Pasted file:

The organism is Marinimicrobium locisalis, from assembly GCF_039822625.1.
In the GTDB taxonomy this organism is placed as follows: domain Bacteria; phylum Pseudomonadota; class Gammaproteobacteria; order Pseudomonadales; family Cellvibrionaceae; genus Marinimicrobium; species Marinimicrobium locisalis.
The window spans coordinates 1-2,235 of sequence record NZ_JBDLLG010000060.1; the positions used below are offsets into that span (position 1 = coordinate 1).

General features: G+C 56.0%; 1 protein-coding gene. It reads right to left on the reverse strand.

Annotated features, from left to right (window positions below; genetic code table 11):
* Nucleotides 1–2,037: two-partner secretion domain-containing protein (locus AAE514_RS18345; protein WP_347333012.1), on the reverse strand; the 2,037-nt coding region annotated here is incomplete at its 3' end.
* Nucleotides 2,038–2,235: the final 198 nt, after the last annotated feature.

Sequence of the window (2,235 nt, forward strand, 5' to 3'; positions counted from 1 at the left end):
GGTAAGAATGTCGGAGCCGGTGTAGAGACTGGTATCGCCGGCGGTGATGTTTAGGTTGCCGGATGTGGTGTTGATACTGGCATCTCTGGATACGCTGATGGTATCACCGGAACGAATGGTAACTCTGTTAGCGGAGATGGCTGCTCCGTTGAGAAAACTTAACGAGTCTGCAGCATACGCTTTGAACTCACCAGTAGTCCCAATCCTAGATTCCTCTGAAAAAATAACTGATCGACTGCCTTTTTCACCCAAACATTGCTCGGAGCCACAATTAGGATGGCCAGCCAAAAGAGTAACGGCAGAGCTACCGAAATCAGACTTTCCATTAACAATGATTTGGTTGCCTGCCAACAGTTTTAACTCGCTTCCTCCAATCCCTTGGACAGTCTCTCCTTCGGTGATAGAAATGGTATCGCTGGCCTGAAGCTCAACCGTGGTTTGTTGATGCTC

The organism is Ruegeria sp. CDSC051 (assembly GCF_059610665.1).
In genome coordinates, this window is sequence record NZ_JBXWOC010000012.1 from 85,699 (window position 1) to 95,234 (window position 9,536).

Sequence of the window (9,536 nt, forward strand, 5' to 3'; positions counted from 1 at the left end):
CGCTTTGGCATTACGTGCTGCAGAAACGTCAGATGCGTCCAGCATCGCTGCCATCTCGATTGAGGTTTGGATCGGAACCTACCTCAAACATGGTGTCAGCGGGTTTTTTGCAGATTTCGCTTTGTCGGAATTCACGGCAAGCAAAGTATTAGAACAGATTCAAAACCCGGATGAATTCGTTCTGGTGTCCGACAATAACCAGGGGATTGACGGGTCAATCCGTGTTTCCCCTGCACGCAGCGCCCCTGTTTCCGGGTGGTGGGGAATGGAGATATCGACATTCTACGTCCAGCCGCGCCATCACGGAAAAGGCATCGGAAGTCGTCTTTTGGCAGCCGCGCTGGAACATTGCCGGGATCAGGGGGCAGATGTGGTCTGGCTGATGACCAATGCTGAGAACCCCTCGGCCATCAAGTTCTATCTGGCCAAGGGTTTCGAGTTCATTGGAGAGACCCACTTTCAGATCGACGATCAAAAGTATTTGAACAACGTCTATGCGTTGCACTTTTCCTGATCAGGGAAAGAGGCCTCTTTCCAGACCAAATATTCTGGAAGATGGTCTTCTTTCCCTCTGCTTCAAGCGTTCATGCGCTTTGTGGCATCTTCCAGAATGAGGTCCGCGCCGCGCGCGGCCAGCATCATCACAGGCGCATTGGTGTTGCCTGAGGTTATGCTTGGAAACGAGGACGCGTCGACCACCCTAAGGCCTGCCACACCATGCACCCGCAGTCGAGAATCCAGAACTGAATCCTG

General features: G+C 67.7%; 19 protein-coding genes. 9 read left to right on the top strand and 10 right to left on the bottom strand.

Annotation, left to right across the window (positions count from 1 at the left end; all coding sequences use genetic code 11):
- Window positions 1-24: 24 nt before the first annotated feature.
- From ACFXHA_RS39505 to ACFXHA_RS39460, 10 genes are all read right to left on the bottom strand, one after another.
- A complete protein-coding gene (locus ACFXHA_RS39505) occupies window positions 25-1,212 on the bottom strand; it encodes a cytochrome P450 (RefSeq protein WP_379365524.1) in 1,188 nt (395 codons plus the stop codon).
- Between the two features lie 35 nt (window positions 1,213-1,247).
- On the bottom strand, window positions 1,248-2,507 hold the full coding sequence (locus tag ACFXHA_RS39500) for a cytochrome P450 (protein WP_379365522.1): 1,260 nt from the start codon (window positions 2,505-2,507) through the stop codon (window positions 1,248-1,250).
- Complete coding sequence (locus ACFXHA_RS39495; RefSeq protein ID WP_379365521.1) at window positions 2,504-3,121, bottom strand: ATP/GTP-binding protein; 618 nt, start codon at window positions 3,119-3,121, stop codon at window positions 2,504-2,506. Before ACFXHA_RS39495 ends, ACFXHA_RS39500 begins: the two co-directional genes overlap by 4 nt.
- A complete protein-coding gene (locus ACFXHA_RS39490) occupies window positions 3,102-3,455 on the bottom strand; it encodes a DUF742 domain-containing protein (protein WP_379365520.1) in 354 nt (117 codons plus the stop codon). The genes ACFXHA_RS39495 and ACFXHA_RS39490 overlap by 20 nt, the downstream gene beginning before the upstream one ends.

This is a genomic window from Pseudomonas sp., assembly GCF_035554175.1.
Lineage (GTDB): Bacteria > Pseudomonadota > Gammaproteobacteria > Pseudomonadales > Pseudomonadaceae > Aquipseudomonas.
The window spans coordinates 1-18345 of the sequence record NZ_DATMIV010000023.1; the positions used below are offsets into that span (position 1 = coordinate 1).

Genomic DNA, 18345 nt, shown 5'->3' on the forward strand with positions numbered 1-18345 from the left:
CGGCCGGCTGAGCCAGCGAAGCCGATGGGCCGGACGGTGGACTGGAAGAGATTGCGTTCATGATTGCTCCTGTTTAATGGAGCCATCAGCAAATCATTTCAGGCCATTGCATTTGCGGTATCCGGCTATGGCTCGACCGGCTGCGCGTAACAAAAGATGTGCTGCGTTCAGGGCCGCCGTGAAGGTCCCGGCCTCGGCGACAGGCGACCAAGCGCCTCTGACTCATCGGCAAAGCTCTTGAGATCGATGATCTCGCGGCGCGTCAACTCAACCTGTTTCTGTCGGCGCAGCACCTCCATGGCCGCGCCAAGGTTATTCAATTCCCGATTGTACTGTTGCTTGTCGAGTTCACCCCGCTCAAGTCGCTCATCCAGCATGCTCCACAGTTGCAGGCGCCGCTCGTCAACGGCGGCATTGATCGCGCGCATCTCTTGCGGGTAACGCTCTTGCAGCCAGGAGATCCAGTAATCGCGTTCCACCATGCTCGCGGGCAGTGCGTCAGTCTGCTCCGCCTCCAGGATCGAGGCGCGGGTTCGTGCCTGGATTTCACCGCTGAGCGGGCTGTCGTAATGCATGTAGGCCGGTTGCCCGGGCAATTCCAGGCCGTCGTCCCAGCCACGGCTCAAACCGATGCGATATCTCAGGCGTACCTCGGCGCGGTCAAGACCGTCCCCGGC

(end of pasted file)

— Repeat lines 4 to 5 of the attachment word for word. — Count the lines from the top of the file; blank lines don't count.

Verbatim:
General features: G+C 56.0%; 1 protein-coding gene. It reads right to left on the reverse strand.

Annotated features, from left to right (window positions below; genetic code table 11):